Bug of the Week

Emeralds (Family Corduliidae)

Howdy, BugFans,

It’s the stuff that movies are made of. On the final day of the Dragonfly Workshop at the UWM Field Station in 1999, on the final sweep of the day, an astounding find. A Hine’s Emerald Dragonfly. The present range of Hine’s Emerald (HEs) is limited to specialized habitats in Michigan, Missouri, Illinois and Wisconsin, but historically the species also flew in Indiana and Ohio. The UWM Field Station sits roughly midway between the northern Illinois and Door County, WI populations. HEs continue to show up near the Bog, sometimes, regrettably, as road kills. They are listed as a Federally Endangered species.

Fig 1: Emeralds
This Hine's Emerald was hit by a car.

Hine’s Emeralds (Somatochlora hineana) live in the Order Odonata which, according to Kurt Mead in Dragonflies of the North Woods means “toothed ones,” a reference to their lower lips. The Emeralds are in the Family Corduliidae, aptly called the “Green-eyed Skimmers.” Walking down a sun-speckled path and seeing the light hit the blazing-green eyes of an approaching Emerald is an awesome experience.

Fig 2: Emeralds
Hine's Emeralds have two stripes on each side of their abdomen...

HEs spend most of their four-year life span as naiads. Although there is quite a difference in appearance between the aquatic immatures (naiads) and the adults, their metamorphosis is Simple. They are extreme habitat specialists, which explains their scarcity, and their locations in the Bog are not well mapped. The naiads – long-legged, hairy, and somewhat flat – prefer shallow streamlets and areas where groundwater seeps over dolomitic bedrock. Their hairiness lets them to hold onto water longer during seasonal drying, and their long legs allow them to travel from drier to wetter locations when necessary. HEs have developed the practice of co-habiting in crayfish burrows that contain water, even though the resident crayfish would happily eat them.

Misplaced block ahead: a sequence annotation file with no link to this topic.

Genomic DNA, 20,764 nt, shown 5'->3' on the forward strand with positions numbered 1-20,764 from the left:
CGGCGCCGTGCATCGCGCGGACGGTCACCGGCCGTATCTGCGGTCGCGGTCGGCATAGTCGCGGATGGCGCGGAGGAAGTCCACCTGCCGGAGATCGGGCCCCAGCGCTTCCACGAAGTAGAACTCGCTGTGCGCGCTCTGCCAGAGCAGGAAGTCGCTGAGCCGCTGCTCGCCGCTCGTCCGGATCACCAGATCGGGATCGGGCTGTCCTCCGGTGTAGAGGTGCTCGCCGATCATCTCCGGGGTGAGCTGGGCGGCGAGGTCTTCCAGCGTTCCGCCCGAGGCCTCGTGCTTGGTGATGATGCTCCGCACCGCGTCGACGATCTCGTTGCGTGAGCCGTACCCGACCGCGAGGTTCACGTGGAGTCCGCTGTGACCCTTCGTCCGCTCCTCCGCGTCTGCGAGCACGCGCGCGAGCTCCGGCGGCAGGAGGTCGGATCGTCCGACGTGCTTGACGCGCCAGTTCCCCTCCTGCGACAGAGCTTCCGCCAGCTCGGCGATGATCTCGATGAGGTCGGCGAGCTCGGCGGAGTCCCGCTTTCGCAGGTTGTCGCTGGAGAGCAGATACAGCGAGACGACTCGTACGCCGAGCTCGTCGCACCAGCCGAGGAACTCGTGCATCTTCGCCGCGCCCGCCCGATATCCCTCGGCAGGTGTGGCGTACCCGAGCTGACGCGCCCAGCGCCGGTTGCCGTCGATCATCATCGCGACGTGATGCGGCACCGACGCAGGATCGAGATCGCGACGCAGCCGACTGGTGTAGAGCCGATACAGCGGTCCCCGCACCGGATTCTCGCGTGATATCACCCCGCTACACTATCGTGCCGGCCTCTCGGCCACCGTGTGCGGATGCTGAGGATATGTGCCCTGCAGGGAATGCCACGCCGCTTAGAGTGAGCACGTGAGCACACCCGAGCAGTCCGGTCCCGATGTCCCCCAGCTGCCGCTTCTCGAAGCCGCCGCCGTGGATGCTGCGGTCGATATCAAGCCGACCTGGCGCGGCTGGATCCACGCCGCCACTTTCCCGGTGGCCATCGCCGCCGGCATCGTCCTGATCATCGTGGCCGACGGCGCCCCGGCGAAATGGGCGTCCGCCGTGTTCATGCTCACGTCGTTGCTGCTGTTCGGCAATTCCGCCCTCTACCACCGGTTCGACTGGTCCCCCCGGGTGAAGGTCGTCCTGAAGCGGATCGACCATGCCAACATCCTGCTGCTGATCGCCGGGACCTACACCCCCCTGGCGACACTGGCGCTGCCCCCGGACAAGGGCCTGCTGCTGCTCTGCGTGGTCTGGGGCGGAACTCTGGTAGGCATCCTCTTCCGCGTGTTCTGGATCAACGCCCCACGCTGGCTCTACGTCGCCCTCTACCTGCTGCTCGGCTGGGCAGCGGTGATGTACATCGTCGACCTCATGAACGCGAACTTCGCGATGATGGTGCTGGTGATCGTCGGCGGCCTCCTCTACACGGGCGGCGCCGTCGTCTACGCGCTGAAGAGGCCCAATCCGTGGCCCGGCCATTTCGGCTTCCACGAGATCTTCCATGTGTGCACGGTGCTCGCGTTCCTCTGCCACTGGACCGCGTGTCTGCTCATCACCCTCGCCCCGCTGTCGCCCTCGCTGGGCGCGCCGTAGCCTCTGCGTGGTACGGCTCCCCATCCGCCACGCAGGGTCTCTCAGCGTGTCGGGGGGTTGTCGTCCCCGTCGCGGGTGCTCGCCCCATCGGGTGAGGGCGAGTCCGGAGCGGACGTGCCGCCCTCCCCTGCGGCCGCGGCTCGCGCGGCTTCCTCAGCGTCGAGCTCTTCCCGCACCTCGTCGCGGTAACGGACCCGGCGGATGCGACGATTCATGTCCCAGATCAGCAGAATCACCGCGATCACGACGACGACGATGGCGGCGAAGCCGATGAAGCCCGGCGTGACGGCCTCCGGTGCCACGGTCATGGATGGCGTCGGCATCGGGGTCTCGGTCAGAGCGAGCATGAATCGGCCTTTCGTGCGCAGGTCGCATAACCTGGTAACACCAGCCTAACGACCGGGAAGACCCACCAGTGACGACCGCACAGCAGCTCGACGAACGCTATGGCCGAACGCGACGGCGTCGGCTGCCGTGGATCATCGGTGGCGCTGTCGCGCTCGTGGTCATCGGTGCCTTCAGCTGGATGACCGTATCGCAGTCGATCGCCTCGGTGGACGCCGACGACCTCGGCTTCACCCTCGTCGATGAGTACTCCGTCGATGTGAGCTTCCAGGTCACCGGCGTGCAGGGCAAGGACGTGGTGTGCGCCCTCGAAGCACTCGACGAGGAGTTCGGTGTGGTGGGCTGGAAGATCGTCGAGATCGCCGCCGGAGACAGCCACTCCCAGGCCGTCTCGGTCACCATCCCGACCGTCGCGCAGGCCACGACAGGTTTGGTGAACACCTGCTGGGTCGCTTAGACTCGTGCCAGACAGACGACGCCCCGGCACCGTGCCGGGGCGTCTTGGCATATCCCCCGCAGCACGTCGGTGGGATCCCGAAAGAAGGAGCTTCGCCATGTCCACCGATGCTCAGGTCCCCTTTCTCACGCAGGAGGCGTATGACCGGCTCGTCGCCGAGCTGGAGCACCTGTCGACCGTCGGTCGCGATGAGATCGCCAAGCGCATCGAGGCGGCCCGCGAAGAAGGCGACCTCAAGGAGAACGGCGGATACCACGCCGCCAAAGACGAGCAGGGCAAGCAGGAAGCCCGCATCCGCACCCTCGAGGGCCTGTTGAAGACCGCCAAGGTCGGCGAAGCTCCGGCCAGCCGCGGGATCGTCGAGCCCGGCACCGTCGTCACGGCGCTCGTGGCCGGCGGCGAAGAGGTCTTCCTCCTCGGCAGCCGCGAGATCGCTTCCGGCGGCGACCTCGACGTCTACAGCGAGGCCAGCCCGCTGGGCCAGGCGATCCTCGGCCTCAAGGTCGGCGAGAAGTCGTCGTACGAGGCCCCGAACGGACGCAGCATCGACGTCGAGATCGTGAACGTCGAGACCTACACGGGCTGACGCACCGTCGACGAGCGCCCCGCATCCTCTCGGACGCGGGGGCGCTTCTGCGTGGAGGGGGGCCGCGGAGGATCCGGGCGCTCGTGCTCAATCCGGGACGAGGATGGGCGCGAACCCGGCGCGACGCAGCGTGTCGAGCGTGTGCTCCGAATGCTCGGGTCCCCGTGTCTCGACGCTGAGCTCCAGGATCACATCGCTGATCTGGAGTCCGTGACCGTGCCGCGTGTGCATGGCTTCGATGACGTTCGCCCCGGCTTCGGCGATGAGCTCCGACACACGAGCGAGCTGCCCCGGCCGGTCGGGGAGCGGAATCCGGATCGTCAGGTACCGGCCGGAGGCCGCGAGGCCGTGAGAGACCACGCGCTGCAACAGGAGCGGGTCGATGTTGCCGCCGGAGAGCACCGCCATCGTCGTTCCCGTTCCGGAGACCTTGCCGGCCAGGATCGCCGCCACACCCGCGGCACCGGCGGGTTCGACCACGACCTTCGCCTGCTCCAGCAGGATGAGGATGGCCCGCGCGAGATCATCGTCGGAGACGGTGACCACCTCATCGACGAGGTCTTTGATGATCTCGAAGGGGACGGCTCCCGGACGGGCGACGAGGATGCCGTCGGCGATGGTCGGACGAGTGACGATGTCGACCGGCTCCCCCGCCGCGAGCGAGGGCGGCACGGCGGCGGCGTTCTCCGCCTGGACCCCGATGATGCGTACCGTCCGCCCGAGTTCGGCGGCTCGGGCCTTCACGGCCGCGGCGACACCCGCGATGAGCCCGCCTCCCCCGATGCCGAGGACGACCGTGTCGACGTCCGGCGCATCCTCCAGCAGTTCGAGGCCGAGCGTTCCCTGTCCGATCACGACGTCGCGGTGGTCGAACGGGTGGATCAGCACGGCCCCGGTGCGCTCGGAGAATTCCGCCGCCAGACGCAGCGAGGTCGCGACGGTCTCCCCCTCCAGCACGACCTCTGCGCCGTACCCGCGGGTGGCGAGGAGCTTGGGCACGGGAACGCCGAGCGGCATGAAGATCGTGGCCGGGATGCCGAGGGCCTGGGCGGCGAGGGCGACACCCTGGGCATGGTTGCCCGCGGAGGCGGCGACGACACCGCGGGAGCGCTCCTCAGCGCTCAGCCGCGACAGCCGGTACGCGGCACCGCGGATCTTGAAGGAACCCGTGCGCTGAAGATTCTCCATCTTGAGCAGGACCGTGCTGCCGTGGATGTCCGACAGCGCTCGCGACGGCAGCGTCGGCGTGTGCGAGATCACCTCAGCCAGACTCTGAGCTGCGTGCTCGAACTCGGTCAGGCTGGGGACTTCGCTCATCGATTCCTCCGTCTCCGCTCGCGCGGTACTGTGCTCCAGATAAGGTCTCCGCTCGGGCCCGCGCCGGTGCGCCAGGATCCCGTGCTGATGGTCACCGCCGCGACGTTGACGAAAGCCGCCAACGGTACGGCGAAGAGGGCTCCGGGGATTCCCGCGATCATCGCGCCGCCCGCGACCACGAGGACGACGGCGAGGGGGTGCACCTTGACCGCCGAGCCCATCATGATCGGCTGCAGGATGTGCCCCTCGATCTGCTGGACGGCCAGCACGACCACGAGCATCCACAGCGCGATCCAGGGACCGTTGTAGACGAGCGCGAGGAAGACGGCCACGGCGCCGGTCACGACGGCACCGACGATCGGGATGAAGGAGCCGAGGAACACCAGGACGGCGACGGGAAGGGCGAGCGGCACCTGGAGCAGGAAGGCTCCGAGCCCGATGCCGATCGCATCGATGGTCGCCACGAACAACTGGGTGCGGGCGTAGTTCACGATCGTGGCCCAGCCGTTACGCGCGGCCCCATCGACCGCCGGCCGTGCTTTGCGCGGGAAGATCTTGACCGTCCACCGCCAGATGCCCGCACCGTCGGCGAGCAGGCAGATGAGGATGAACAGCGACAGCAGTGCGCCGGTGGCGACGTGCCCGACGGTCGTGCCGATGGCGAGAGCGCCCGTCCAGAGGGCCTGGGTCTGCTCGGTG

Fig 3: Emeralds
...along with a green thorax and emerald eyes.

Naiads shed their final skin (exuvia) around the summer solstice (the BugLady is almost sure there is no astrological connection) and emerge to have a flight period through early July. Counting exuviae is one method that scientists use to census them. One dragonfly researcher of the BugLady’s acquaintance appreciates that HEs keep civilized hours, gracing the air from mid-morning to early afternoon. Adults are strong fliers that snag small insects on the wing over their chosen wetlands. When they perch, they usually perch vertically.

Fig 4: Emeralds
Racket-tailed Emeralds (Dorocordulia libera) are residents of boggy and marshy ponds and are found in different habitats in the Cedarburg Bog.

The BugLady